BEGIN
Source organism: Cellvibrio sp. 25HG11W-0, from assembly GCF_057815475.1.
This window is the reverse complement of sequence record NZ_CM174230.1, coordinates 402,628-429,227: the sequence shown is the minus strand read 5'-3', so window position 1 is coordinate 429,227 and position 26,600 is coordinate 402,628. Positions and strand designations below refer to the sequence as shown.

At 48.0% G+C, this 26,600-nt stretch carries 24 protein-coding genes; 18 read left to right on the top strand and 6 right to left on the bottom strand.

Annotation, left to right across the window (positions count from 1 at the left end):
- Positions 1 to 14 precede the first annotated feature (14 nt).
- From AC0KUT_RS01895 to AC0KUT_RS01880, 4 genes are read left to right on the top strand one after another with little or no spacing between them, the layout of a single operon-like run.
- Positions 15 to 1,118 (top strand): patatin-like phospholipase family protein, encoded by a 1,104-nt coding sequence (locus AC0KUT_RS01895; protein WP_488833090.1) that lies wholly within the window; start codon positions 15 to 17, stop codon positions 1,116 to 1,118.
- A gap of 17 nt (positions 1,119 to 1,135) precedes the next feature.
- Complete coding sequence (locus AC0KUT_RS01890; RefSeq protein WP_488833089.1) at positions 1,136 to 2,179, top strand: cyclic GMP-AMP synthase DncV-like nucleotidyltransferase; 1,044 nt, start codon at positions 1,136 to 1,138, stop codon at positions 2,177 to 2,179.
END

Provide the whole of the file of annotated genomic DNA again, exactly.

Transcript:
Source organism: Cellvibrio sp. 25HG11W-0, from assembly GCF_057815475.1.
This window is the reverse complement of sequence record NZ_CM174230.1, coordinates 402,628-429,227: the sequence shown is the minus strand read 5'-3', so window position 1 is coordinate 429,227 and position 26,600 is coordinate 402,628. Positions and strand designations below refer to the sequence as shown.

At 48.0% G+C, this 26,600-nt stretch carries 24 protein-coding genes; 18 read left to right on the top strand and 6 right to left on the bottom strand.

Annotation, left to right across the window (positions count from 1 at the left end):
- Positions 1 to 14 precede the first annotated feature (14 nt).
- From AC0KUT_RS01895 to AC0KUT_RS01880, 4 genes are read left to right on the top strand one after another with little or no spacing between them, the layout of a single operon-like run.
- Positions 15 to 1,118 (top strand): patatin-like phospholipase family protein, encoded by a 1,104-nt coding sequence (locus AC0KUT_RS01895; protein WP_488833090.1) that lies wholly within the window; start codon positions 15 to 17, stop codon positions 1,116 to 1,118.
- A gap of 17 nt (positions 1,119 to 1,135) precedes the next feature.
- Complete coding sequence (locus AC0KUT_RS01890; RefSeq protein WP_488833089.1) at positions 1,136 to 2,179, top strand: cyclic GMP-AMP synthase DncV-like nucleotidyltransferase; 1,044 nt, start codon at positions 1,136 to 1,138, stop codon at positions 2,177 to 2,179.